Migrating to Apache Spark at Netflix

In the last two years, Netflix has seen a mass migration to Spark from Pig and other MR engines. This talk will focus on the challenges of that migration and the work that has made it possible. This will include contributions that Netflix has made to Spark to enable wider adoption and on-going projects to make Spark appeal to a broader range of analysts, beyond data and ML engineers.
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1.Migrating to Spark at Netflix Ryan Blue Spark Summit 2019

2.Spark at Netflix

3. Long ago . . . ● ETL was mostly written in Pig, with some in Hive ● Pipelines required data engineering ● Data engineers had to understand the processing engine

4.Today Job executions

5.Today Cluster runtime

6.Today S3 bytes read S3 bytes written

7. Today ● Spark is > 90% of job executions – high tens-of-thousands daily ● Data platform is easier to use and more efficient ● Customers from all parts of the business

8.How did we get there?

9. Not included ● High-profile Spark features: DataFrames, codegen, etc. ● S3 optimizations and committers ● Parquet filtering, tuning, and compression ● Notebook environment

10.Spark deployments

11. Following upstream Spark ● Rebase ● Backport ○ Pull in a new version ○ Pick only what’s needed ○ Easy to get new features ○ Time consuming ○ Easy to break things ○ Safe?

12. Netflix: Parallel branches ● Maintain supported versions in parallel using backports ● Periodic rebase to add new minor versions: 1.6, 2.0, 2.1, 2.3 ● Recommend version based on actual use and experience ● Requires patching job submission

13. Benefits of parallel branches ● Easily test another branch before spending time ● Avoids coordinating versions across major applications ● Fast iteration: deploy changes several times per week

14. Testing ● Unstable branches ● Nightly canaries for stable and unstable ● CI runs unit tests for unstable ● Integration tests validate every deployment

15. Supported versions ● 1.6 – scale problems ● 2.0 – a little too unpolished ● 2.1 – solid, with some additional love ● 2.3 – slow migration, faster in some cases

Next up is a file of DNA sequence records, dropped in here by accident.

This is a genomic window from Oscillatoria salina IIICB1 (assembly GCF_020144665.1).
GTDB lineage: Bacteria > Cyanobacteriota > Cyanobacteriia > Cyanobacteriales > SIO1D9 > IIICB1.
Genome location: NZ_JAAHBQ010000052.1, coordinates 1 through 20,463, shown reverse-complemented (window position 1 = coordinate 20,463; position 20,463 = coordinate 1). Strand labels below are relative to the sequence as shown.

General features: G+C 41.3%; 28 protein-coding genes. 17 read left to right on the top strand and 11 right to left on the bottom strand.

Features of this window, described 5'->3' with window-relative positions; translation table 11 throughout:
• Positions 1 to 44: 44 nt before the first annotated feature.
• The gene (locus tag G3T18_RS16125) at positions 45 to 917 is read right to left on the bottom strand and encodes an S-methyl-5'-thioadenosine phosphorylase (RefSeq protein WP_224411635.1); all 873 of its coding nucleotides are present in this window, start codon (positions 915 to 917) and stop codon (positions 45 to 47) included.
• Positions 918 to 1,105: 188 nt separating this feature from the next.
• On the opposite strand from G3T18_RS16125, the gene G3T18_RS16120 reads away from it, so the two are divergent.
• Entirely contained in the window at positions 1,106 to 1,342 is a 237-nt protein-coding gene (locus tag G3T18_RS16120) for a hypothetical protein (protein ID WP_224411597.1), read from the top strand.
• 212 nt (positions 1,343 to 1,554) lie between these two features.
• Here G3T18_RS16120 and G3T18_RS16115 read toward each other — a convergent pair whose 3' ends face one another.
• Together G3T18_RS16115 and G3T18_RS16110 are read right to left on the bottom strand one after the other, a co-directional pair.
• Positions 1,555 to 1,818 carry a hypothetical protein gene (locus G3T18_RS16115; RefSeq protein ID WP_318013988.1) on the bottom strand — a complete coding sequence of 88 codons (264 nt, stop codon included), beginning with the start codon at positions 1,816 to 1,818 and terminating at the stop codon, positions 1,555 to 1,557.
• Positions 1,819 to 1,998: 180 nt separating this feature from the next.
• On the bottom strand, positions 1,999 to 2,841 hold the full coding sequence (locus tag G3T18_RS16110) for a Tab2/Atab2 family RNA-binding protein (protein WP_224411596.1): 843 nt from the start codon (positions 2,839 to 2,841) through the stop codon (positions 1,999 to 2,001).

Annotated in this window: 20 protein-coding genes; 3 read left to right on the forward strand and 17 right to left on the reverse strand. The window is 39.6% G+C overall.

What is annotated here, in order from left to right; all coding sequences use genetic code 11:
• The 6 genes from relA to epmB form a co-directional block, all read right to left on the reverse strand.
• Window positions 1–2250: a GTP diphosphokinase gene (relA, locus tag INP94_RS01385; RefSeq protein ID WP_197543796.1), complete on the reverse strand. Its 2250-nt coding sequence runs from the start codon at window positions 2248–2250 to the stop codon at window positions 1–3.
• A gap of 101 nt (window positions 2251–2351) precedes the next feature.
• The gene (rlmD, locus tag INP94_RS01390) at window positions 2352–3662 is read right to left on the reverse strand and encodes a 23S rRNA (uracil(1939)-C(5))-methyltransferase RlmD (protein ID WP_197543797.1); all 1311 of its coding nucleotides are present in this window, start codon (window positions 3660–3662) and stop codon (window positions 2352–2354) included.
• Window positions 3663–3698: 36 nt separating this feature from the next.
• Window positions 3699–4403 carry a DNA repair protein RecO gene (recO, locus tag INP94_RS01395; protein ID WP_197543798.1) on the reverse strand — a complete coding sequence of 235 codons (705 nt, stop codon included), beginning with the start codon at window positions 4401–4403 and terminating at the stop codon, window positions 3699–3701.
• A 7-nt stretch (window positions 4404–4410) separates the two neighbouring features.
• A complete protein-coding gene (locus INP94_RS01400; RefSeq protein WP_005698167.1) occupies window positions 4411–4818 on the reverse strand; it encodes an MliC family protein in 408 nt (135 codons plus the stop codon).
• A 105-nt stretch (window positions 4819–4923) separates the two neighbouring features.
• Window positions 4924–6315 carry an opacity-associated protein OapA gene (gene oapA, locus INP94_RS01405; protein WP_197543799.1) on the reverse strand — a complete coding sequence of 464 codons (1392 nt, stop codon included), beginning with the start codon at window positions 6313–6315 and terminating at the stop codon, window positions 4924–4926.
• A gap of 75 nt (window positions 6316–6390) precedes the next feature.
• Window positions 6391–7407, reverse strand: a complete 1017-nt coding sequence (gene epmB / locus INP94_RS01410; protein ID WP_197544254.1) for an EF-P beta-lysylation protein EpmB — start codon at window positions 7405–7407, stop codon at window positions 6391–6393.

16.Challenges

17. Stability ● 1.6 is unstable above 500 executors ○ Use of the Actor model caused coarse locking ○ RPC dependencies make lock issues worse ○ Runaway retry storms ● Spark needs distributed tracing

18. Stability ● Much better in 2.1, plus patches ○ Remove block status data from heartbeats (SPARK-20084) ○ Multi-threaded listener bus (SPARK-18838) ○ Unstable executor requests (SPARK-20540) ● 2.1 and 2.3 still have problems with 100,000+ tasks ○ Applications hang after shutdown ○ Increase job maxPartitionBytes or coalesce

19. Unlikely problems ● Happen all the time at scale ● Scale in several dimensions ○ Large clusters, lots of disks to fail ○ High tens-of-thousands of executions ○ Many executors, many tasks, diverse workloads

20. Unlikely problems ● Fix CommitCoordinator and OutputCommitter problems ● Turn off YARN preemption in production ● Use cgroups to contain greedy apps ● Use general-purpose features ○ Blacklisting to avoid cascading failure ○ Speculative execution to tolerate slow nodes ○ Adaptive execution reduces risk

21. Memory management ● Fix persistent OOM causes ○ Use less driver memory for broadcast joins (SPARK-22170) ○ Add PySpark memory region and limits (SPARK-25004) ○ Base stats on row count, not size on disk

22. Memory management ● Educate users about memory regions ○ Spark memory vs JVM memory vs overhead ○ Know what region fixes your problem (e.g., spilling) ○ Never set spark.executor.memory without also setting spark.memory.fraction

23.Best practices

24. Basics ● Avoid RDDs ○ Kryo problems plagued 1.6 apps ○ Let the optimizer improve jobs over time ● Aggressively broadcast ○ Remove the broadcast timeout ○ Set broadcast threshold much higher

25. Configuration ● 3 rules: ○ Don’t copy configuration ○ If you don’t know what it does, don’t change it ○ Never change timeouts ● Document defaults and recommendations

26. Parallelism ● Know how to control parallelism ○ spark.sql.shuffle.partitions, spark.sql.files.maxPartitionBytes ○ repartition vs coalesce ● Use the least-intrusive option ○ Set shuffle parallelism high and use adaptive execution ○ Allow Spark to improve

27. Avoid wide stages ● Keep tasks in low tens-of-thousands ○ Too many tasks and the driver can’t handle heartbeats ○ Jobs hang for 10+ minutes after shutdown ● Reduce pressure on shuffle service ○ map tasks * reduce tasks = shuffle shards

28. Dynamic Allocation ● Fixed --num-executors accidents (SPARK-13723) ● Use materialize instead of caching ○ Materialize: convert to RDD, back to DF, and count ○ Stores cache data in shuffle servers ○ Also avoids over-optimization

29. Sort before writing ● Add ORDER BY ○ Partition columns, filter columns, and one high cardinality column ● Benefits ○ Cluster by partition columns – minimize output files ○ Cluster by common filter columns – faster reads ○ Automatic skew estimation – faster writes (wall time) ● Needs adaptive execution support